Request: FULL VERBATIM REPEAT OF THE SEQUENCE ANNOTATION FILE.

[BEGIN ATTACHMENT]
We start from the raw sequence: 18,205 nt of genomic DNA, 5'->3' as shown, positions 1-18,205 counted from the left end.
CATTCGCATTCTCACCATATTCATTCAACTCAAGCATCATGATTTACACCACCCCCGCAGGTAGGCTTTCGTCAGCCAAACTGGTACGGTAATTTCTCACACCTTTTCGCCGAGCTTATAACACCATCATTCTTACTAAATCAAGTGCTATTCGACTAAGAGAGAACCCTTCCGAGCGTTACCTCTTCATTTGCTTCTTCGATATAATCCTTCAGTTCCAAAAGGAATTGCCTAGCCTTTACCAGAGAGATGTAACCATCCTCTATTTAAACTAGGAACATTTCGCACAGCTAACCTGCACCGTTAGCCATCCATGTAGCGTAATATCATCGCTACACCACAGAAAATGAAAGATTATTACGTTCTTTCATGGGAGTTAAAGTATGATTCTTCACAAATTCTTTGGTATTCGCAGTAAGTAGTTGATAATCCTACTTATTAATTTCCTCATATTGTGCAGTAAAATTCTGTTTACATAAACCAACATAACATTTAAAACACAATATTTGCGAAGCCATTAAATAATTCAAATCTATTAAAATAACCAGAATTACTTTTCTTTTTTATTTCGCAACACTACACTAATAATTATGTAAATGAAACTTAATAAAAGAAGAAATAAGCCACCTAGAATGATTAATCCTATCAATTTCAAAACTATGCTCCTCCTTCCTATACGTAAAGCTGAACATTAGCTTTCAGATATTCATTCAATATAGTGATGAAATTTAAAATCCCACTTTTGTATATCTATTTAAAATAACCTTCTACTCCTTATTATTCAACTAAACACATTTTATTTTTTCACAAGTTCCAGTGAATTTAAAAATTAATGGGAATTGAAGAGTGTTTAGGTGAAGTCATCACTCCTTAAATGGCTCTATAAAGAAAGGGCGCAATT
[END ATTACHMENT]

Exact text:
We start from the raw sequence: 18,205 nt of genomic DNA, 5'->3' as shown, positions 1-18,205 counted from the left end.
CATTCGCATTCTCACCATATTCATTCAACTCAAGCATCATGATTTACACCACCCCCGCAGGTAGGCTTTCGTCAGCCAAACTGGTACGGTAATTTCTCACACCTTTTCGCCGAGCTTATAACACCATCATTCTTACTAAATCAAGTGCTATTCGACTAAGAGAGAACCCTTCCGAGCGTTACCTCTTCATTTGCTTCTTCGATATAATCCTTCAGTTCCAAAAGGAATTGCCTAGCCTTTACCAGAGAGATGTAACCATCCTCTATTTAAACTAGGAACATTTCGCACAGCTAACCTGCACCGTTAGCCATCCATGTAGCGTAATATCATCGCTACACCACAGAAAATGAAAGATTATTACGTTCTTTCATGGGAGTTAAAGTATGATTCTTCACAAATTCTTTGGTATTCGCAGTAAGTAGTTGATAATCCTACTTATTAATTTCCTCATATTGTGCAGTAAAATTCTGTTTACATAAACCAACATAACATTTAAAACACAATATTTGCGAAGCCATTAAATAATTCAAATCTATTAAAATAACCAGAATTACTTTTCTTTTTTATTTCGCAACACTACACTAATAATTATGTAAATGAAACTTAATAAAAGAAGAAATAAGCCACCTAGAATGATTAATCCTATCAATTTCAAAACTATGCTCCTCCTTCCTATACGTAAAGCTGAACATTAGCTTTCAGATATTCATTCAATATAGTGATGAAATTTAAAATCCCACTTTTGTATATCTATTTAAAATAACCTTCTACTCCTTATTATTCAACTAAACACATTTTATTTTTTCACAAGTTCCAGTGAATTTAAAAATTAATGGGAATTGAAGAGTGTTTAGGTGAAGTCATCACTCCTTAAATGGCTCTATAAAGAAAGGGCGCAATT